You can move a colour to a different position in the palette.

2019-02-28 21.41.41

You can give the generator perameters to start with too, like picking and locking the first colour, the first and last colours, and so on.

There are other functions, like seeing the palette applied to a landing page..

..and extracting palettes from images…

…but I mostly use it for generating random palettes.

2019-02-20 14.39.34

And then of course the next step is swatch my markers.  I like to pick a darker shade for each colour as well, for adding shading.

2019-02-20 14.54.31

In this case I ended up with a mix of brands, nearly all the brands I own actually.

2019-02-20 14.54.49

And when I apply to a drawing, I end up with a colour scheme.  Simple 🙂

2019-02-20 16.02.59

 

 

 

Making a Macrame Masterclass

If you’ve been around for a while, you know that there’s a big craft show nearby that me and my friend Cayden like to go to called Make It.  It’s actually two combined shows called Make It, and Knit & Stitch It, but it’s a whole lot easier to refer to it as Make It.

We didn’t go last year because the event was changing to a new venue that wasn’t quite built on time, and so it was cancelled.  Naturally we were very excited to go this year.  We booked our tickets, booked an Encaustic Art workshop with Kazie’s Magical Designs, and we booked a Macrame Bracelet workshop with Riverside Beads.   We saved lots of pennies to spend.  We were all set.

Then a week before, Cayden had a minor traffic accident and has a badly bruised ankle.  He’s fine, but that much walking wouldn’t have been good.  We waited a few days to see how quickly he’d heal, but it didn’t look like an option.  So we took advantage of Amazon Prime overnight delivery, ordered ourselves some supplies, and we had our own little workshop.

We ended up buying paracord, because it’s something we’ve both wanted to use, but paracord bracelets are made using knotting and braiding, which is essentially what macrame is, so it all counts.

We used a whole bunch of sources online but we mostly used YouTube tutorials from the fantastic Bored Paracord, The Weavers of Eternity, and Everyday Knife Guy.  Everyday Knife Guy actually has a three part Intro to Paracord series that we followed.

 

 

 

 

Lots of really good information.  The second video shows some basic knots: snake knot, barrel/noose/sliding knot and a celtic button knot.  The third video shows how to make some little fobs.  We watched, pausing and restarting, pausing and restarting, whilst watching Project Runway.   We have no fashion sense whatsoever, but we love Heidi and Tim.

The first thing we did, which you can probably guess from the horrendous tension, was the Snake Knot.

2019-02-24 16.49.07

The second one was a square knot, which was relatively easy for me because I use the same kind of layering in my origami bows.

2019-02-24 16.46.44

The third was a version of that knot, but with the direction of knotting changed, which makes it a rounded spiral.  Very pretty.

2019-02-24 16.47.39

We looked for tutorials for a paracord bracelet and found this one by Bored Paracord.

 

 

 

It was fun to do – and used the button knot which we’d learned with the second video by Everyday Knife Guy.  The actual bracelet part is super simple – it’s just a wrap.  I didn’t completely cut off the excess of mine (that’s the bit I’m attempting hide with my hand), because I wanted to test it’s quick deploy-ability.  It really does just pull apart.  And then I got to remake it.  Bonus fun!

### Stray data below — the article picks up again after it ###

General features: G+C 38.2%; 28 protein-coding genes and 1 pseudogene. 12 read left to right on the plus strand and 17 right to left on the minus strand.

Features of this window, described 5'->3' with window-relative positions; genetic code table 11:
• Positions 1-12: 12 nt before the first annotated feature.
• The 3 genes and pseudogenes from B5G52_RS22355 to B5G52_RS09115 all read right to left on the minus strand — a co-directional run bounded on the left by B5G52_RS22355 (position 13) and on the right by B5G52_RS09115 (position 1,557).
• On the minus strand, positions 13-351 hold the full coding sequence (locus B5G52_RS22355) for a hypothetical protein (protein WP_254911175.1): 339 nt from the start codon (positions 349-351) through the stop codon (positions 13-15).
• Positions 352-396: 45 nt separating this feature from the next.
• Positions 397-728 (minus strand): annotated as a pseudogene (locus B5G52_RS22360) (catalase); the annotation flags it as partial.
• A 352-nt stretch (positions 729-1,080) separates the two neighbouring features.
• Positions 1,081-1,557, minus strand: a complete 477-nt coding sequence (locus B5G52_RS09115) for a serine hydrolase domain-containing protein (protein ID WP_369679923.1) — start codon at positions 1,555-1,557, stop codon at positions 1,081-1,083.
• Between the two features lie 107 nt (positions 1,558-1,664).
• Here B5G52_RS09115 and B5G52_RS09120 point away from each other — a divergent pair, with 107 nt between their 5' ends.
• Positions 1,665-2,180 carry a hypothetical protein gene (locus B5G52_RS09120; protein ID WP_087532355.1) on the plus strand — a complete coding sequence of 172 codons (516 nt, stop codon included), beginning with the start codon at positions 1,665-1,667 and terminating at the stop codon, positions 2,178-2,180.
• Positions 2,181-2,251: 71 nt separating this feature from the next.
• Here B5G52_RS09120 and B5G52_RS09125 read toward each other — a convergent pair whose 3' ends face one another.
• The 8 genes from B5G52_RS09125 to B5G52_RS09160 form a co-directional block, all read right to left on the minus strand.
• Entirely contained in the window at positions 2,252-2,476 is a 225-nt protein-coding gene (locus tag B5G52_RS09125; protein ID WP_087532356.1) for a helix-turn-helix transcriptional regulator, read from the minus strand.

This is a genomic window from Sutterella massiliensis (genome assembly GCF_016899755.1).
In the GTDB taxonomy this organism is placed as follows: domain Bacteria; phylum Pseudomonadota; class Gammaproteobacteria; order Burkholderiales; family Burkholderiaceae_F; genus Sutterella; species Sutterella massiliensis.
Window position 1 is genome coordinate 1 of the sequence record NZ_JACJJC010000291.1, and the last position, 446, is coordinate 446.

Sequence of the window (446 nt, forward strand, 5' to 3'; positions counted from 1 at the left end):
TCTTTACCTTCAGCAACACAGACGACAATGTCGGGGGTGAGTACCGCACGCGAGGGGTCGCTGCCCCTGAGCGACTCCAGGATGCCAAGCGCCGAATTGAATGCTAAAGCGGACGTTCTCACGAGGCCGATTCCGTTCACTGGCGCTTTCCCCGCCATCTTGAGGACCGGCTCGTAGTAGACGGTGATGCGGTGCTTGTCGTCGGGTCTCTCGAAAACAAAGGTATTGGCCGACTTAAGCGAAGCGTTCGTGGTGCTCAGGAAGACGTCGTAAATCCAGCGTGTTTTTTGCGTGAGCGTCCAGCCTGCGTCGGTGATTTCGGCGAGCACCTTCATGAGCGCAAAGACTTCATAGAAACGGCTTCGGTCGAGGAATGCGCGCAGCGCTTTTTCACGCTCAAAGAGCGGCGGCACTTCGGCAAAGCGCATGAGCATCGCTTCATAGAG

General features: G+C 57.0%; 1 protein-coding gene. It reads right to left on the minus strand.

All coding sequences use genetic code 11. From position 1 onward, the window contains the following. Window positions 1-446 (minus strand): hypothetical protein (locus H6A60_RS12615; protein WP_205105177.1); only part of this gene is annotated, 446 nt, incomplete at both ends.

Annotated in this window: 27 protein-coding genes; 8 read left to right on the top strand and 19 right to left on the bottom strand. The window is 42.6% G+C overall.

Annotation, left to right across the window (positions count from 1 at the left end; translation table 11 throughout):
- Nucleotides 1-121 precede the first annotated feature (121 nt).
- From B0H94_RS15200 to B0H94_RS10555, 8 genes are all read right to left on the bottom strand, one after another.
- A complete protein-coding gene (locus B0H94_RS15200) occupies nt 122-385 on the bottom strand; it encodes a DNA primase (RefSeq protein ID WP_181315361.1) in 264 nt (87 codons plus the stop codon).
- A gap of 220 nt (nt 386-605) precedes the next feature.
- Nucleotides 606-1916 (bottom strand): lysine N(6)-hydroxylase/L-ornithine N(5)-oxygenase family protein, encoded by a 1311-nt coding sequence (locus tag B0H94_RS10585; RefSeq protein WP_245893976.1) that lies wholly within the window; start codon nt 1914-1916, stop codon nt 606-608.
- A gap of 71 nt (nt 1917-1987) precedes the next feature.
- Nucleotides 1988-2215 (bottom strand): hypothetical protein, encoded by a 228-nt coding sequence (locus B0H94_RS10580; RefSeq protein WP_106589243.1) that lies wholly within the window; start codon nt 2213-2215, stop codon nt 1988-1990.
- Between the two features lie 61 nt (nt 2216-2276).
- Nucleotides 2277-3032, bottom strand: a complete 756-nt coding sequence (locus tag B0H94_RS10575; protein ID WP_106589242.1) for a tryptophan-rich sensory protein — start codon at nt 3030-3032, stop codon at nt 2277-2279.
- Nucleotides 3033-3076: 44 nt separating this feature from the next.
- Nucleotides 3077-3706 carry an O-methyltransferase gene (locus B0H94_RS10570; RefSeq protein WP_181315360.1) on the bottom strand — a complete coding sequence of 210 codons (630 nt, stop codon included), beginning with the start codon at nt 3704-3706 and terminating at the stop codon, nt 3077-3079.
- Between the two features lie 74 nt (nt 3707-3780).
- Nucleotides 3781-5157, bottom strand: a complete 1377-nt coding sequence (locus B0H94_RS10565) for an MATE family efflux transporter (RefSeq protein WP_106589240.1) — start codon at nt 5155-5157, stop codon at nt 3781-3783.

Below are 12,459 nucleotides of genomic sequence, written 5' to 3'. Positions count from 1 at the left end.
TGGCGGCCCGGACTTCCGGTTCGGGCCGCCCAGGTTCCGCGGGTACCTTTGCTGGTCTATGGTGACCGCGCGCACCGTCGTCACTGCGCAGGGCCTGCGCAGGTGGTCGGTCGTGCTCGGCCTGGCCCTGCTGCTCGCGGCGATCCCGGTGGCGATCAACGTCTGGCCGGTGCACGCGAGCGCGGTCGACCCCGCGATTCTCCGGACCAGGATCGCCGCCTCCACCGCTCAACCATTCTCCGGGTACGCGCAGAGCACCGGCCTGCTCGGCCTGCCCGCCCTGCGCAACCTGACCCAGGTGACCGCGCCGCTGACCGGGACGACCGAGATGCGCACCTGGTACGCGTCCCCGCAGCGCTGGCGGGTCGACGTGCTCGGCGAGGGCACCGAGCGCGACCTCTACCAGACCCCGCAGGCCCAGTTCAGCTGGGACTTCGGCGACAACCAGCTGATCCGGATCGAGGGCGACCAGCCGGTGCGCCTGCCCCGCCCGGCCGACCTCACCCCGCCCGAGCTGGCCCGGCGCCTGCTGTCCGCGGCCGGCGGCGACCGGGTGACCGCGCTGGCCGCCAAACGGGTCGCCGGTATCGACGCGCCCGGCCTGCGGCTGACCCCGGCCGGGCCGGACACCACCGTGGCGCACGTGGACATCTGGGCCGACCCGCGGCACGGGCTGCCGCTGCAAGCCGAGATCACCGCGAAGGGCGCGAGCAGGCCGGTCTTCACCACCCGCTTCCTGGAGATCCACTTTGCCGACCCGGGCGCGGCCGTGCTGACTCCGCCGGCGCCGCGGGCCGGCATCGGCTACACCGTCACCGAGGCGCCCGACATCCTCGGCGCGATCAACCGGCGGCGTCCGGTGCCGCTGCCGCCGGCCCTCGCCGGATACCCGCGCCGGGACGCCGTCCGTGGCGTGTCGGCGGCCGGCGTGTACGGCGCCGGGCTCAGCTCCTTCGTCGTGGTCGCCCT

2019-02-24 16.47.04

After that we searched for some actual macrame bracelet tutorials, since that’s what the originally planned workshop was, and we found this one.

 

 

It uses a square stitch, not to be confused with a square knot.  A simple stitch I’d tried in the past.  And the clasp is just a couple of square stitches over both ends.

2019-02-24 16.48.49

I made a second one of these using one of the buckles that came in the kit we bought from Amazon…

2019-02-24 16.46.06

We looked for more macrame videos and found this one by Sarah G.

 

She demonstrates in terms of wall hangings, which we didn’t get into but probably will soon, but the knots were interesting to learn.  Especially the Right Twisting Half Square Knot – which is what it sounds like.  Just half of the square stitch, repeated.  Which makes this really awesome spiral.

2019-02-24 16.47.23

It was a really good session.  We learned lots, and did lots.  And I’ve been doing more knotting since.  Mostly just repeating stuff, and muttering to myself to remember which steps to take.  It’s kinda soothing.  I will definitely be doing more of these.  I want to try a wall hanging at some point, and I want to try with thinner cord.  I’m also working on a long hanging piece that demonstrates all the knots/stitches I’ve learned.

Here’s some of what Cayden made:

2019-02-25 23.26.45

2019-03-02 22.48.29

Shading Makes a Difference

Before I decided to learn to draw, my 2D art consisted of zentangles.  I love zentangles, they’re theraputic and pretty.

But something I never did was shade them.  I couldn’t get to grips with the shading, so I just avoided it.  The stark look is fine for zentangle pieces, though.  I love the way my zentangle pieces look.

When I was just doing colouring, I rarely did any shading there either.

And I’m really happy with those pieces.

But since I started the sketching, and the inking, and the colouring, I’ve learned a thing or two.

Flat images are great.  They look good.

2018-12-30 15.20.38

But when you some shading, you get a whole different effect.

2018-12-30 15.55.41

Shading is awesome.  I shall do more.

Bath Bomb Debut – featuring Makerly

Makerly is a monthly craft subscription box and it’s been on my wishlist forever.  Now that I’m not super super broke, I’ve set up a subscription.  I did get a one off box for Christmas, and that’s sitting on my desk waiting for me to get round to it.